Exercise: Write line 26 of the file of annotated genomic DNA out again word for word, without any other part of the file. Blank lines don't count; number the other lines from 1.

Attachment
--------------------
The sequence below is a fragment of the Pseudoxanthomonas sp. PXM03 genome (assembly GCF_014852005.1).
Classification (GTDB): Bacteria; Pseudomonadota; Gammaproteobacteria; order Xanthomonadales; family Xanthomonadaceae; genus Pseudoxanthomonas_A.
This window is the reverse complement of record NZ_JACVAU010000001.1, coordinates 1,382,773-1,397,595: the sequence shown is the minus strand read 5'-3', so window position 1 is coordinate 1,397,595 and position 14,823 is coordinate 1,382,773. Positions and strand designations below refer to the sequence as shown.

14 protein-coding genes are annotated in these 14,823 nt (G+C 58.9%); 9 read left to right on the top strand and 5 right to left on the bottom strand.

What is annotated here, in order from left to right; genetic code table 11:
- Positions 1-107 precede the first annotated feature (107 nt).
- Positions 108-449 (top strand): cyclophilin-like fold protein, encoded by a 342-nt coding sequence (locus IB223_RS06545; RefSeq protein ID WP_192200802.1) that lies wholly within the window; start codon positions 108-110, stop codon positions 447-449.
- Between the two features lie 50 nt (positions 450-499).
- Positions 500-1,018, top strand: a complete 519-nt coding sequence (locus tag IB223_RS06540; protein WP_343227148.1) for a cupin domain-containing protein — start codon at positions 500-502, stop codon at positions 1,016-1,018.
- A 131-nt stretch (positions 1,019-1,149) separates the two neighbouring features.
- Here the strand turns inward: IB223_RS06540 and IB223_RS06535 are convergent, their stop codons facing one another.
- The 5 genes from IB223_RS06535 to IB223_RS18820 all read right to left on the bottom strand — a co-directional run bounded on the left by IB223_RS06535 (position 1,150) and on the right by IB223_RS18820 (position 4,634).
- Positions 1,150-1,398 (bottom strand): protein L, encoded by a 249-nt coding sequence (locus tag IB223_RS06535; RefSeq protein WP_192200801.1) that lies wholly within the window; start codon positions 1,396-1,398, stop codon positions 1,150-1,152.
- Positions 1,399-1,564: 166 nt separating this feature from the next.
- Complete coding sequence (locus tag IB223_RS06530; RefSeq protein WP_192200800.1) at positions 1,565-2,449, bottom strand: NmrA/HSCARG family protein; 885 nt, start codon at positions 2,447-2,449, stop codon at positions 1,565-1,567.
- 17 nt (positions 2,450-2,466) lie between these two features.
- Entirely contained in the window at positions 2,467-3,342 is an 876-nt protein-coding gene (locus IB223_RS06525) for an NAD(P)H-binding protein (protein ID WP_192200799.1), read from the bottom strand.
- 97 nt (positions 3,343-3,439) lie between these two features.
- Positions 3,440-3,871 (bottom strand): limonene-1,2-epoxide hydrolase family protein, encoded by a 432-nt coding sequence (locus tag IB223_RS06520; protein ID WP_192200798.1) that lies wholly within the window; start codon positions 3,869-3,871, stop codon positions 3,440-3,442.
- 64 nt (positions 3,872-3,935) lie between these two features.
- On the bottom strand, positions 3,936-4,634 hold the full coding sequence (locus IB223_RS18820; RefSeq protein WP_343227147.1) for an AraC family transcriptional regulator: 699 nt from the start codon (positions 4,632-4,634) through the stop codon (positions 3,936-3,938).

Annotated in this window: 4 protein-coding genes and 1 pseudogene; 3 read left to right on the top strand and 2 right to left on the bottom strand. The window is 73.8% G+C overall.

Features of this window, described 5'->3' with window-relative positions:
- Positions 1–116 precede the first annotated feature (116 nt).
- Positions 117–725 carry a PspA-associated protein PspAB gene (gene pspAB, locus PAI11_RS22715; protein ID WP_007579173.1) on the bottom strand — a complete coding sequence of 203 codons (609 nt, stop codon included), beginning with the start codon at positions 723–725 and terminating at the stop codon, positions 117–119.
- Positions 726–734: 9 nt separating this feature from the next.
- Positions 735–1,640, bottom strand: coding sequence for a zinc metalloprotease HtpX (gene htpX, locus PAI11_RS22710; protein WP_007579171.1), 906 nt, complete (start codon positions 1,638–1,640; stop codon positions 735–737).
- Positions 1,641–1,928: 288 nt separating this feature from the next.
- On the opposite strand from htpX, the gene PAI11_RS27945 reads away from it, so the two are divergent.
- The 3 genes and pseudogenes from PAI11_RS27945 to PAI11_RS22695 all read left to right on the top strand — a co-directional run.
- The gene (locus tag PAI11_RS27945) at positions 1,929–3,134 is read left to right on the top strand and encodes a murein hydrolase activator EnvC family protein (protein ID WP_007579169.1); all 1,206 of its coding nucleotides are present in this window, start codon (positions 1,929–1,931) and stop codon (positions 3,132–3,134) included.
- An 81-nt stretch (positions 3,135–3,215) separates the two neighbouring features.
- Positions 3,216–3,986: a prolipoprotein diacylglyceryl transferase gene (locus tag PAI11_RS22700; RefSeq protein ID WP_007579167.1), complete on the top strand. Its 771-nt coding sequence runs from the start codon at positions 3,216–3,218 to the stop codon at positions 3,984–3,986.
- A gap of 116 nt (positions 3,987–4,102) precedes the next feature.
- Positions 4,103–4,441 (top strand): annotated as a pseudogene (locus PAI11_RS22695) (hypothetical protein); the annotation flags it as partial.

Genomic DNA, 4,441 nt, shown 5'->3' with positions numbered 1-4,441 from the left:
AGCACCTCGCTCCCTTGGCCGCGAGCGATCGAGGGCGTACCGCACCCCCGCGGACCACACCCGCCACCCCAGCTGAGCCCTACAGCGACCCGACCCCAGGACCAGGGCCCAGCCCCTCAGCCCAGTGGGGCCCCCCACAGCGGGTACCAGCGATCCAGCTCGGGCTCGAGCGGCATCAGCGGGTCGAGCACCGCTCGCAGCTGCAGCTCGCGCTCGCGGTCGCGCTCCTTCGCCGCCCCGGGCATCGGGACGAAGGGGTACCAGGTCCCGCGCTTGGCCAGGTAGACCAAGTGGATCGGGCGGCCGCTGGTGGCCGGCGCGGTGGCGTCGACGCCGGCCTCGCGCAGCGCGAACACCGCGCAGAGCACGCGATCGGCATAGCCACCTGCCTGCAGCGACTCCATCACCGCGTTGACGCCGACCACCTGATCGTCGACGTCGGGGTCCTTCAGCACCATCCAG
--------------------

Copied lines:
- Positions 726–734: 9 nt separating this feature from the next.